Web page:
USC to investigate school choice policies under $10 million grant
New federally funded center creates a national partnership of school choice scholars
The USC Rossier School of Education will help lead a new effort to understand how to improve policies related to charter schools and school choice.
The U.S. Department of Education’s Institute of Education Sciences has awarded a five-year, $10 million grant to establish the first national research center that will study how different approaches to school choice, such as voucher programs and charter schools, can better serve historically marginalized students.
The National Center for Research on Education Access and Choice, or REACH, will be housed at Tulane University and brings together top scholars from across the country.
Julie A. Marsh, an associate professor of education at USC Rossier, will direct the center’s qualitative work.
“The center’s goals of improving access and equity are critical,” Marsh said. “If we want to achieve them we must understand how these policies are enacted; the local factors shaping the choice opportunities available to students and families; and what challenges policymakers, educators and families face. The qualitative work also complements the quantitative studies planned for our center, and can help explain why particular policy efforts are or are not achieving intended outcomes and identify ways to adjust policies in the future.”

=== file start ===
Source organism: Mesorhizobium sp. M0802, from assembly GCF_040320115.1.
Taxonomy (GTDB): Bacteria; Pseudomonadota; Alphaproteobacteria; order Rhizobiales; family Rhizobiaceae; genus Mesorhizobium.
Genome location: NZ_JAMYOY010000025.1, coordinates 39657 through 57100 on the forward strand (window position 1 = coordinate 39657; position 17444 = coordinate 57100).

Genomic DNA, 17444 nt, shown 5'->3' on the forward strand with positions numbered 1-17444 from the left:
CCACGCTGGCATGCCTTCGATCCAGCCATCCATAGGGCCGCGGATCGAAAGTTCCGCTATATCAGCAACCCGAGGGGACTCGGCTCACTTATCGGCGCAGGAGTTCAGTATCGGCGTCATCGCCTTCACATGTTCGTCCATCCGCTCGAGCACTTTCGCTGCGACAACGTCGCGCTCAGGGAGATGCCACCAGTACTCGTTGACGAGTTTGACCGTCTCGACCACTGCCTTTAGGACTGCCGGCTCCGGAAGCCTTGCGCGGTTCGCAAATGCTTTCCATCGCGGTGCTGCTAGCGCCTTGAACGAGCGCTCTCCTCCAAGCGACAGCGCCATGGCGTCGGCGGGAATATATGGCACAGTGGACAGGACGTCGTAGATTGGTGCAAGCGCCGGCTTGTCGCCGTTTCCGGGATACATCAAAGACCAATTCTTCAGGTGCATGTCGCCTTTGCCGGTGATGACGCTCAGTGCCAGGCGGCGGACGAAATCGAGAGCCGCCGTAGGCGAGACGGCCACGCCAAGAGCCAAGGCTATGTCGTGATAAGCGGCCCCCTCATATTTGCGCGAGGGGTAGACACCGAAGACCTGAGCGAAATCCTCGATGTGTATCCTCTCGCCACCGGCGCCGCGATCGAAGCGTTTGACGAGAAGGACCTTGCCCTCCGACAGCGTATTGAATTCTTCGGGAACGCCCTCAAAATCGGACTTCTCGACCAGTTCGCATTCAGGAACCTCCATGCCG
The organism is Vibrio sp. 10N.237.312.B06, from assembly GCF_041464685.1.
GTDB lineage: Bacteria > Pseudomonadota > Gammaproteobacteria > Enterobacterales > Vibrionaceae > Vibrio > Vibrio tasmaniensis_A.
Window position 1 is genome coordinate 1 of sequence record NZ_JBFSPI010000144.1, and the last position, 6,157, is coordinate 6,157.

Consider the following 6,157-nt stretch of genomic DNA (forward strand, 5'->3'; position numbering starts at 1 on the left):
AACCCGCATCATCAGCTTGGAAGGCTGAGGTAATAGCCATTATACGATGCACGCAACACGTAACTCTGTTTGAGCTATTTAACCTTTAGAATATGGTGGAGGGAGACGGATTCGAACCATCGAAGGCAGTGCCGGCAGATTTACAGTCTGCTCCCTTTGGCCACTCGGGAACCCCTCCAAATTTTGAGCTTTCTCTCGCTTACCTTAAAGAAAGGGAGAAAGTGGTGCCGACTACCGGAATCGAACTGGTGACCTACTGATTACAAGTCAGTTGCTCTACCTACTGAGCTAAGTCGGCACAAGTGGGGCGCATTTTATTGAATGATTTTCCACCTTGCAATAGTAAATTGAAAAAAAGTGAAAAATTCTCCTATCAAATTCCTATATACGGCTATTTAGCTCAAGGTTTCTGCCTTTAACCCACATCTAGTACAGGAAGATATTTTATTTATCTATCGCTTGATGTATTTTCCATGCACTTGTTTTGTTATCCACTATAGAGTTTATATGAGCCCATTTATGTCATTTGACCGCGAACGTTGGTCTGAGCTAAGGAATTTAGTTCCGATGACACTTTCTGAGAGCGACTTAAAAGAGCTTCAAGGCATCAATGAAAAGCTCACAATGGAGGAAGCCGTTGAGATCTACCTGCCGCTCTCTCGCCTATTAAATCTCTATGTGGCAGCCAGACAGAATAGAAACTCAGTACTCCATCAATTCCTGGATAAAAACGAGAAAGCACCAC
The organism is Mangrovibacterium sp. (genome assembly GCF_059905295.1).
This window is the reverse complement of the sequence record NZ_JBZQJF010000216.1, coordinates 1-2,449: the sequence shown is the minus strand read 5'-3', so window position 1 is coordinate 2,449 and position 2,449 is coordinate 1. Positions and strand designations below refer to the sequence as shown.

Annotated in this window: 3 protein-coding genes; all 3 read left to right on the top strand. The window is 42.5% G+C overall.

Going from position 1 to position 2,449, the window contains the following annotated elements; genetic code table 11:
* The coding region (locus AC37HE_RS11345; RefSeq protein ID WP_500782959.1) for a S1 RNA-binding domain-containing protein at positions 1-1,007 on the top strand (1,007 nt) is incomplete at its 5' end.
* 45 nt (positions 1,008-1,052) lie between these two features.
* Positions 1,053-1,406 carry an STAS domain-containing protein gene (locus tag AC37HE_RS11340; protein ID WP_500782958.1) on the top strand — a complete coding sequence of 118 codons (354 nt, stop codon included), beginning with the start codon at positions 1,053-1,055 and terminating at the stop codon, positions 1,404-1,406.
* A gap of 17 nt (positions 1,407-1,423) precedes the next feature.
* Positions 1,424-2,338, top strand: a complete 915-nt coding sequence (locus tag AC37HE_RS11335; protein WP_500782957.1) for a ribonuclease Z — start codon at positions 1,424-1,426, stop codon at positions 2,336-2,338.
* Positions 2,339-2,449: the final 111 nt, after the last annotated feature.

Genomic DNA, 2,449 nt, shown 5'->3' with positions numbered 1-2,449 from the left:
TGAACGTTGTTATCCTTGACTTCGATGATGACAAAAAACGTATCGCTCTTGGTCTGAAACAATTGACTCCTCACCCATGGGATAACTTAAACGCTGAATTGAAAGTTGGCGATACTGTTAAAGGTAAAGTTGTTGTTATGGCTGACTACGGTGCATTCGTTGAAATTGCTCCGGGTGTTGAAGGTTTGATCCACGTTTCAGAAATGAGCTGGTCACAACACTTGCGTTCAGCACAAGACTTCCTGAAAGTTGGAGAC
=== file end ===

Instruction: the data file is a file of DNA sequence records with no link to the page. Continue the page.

Most states have charter school systems, and more than half have voucher or tuition tax-credit policies that allow students to use public funds to attend private schools. School choice programs have delivered some notable successes in cities like Boston, New Orleans and New York but have not succeeded everywhere, research suggests.
In addition to Marsh, the center’s five-person leadership team includes Douglas Harris of Tulane, Joshua Cowen and Katharine Strunk of Michigan State University and Amy Ellen Schwartz of Syracuse University. The center has also recruited experts from almost a dozen other prominent universities and organizations to pursue its scholarship.
Marsh specializes in policy implementation, accountability policy and state and district governance reform. She has conducted a number of studies on school choice systems, including one of the first studies of charter schools in California and an evaluation of the educational management organization Edison Schools. Marsh is currently a co-editor of Educational Evaluation and Policy Analysis, a flagship journal of the American Educational Research Association.
She and the other researchers will focus on how school choice is working for students of color, low-income, English-language learner and special education students, as well as other historically marginalized student populations. REACH will track student outcomes and other metrics in essentially every school and every state.
“We designed REACH to answer one big question: How can we improve policy and implementation to make school choice deliver on its promise of raising outcomes and increasing opportunities for disadvantaged students?” said Harris, professor of economics and Schleider Foundation Chair in Public Education at Tulane and the center’s director.
Researchers say five key policy areas—transportation, communication strategies, enrollment systems, oversight and teacher supply—are most likely to drive the success of choice policies. Investigators will study these policies in depth in Louisiana, Michigan, Florida, Oregon, Denver, New Orleans, New York City and Washington.
The center will receive input from a National Policy Advisory Board representing public, private, charter and virtual schools across the country. Members include the Council of Chief State School Officers, Council for Exceptional Children, National Association of Public Charter Schools, National Association of Charter School Authorizers, National Association of Independent Schools, National School Boards Association, Great Schools, Public Impact and The Shanker Institute.